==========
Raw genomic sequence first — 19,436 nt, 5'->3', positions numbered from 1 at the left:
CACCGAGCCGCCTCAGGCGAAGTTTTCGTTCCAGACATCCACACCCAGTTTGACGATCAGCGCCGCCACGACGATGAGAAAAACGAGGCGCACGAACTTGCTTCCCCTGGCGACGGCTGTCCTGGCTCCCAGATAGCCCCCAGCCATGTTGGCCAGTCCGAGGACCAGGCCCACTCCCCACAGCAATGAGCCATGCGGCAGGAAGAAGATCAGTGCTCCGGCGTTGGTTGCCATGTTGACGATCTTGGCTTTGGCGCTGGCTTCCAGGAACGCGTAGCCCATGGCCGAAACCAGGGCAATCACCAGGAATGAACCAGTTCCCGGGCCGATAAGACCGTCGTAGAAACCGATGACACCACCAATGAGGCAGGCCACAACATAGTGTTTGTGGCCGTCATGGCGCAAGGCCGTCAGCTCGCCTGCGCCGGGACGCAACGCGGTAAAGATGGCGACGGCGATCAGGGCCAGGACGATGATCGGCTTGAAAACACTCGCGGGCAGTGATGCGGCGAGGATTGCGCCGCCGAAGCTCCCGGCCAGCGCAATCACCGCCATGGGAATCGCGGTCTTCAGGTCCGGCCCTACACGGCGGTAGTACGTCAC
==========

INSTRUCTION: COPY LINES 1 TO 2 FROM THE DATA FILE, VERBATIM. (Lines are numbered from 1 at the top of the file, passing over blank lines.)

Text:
Raw genomic sequence first — 19,436 nt, 5'->3', positions numbered from 1 at the left:
CACCGAGCCGCCTCAGGCGAAGTTTTCGTTCCAGACATCCACACCCAGTTTGACGATCAGCGCCGCCACGACGATGAGAAAAACGAGGCGCACGAACTTGCTTCCCCTGGCGACGGCTGTCCTGGCTCCCAGATAGCCCCCAGCCATGTTGGCCAGTCCGAGGACCAGGCCCACTCCCCACAGCAATGAGCCATGCGGCAGGAAGAAGATCAGTGCTCCGGCGTTGGTTGCCATGTTGACGATCTTGGCTTTGGCGCTGGCTTCCAGGAACGCGTAGCCCATGGCCGAAACCAGGGCAATCACCAGGAATGAACCAGTTCCCGGGCCGATAAGACCGTCGTAGAAACCGATGACACCACCAATGAGGCAGGCCACAACATAGTGTTTGTGGCCGTCATGGCGCAAGGCCGTCAGCTCGCCTGCGCCGGGACGCAACGCGGTAAAGATGGCGACGGCGATCAGGGCCAGGACGATGATCGGCTTGAAAACACTCGCGGGCAGTGATGCGGCGAGGATTGCGCCGCCGAAGCTCCCGGCCAGCGCAATCACCGCCATGGGAATCGCGGTCTTCAGGTCCGGCCCTACACGGCGGTAGTACGTCAC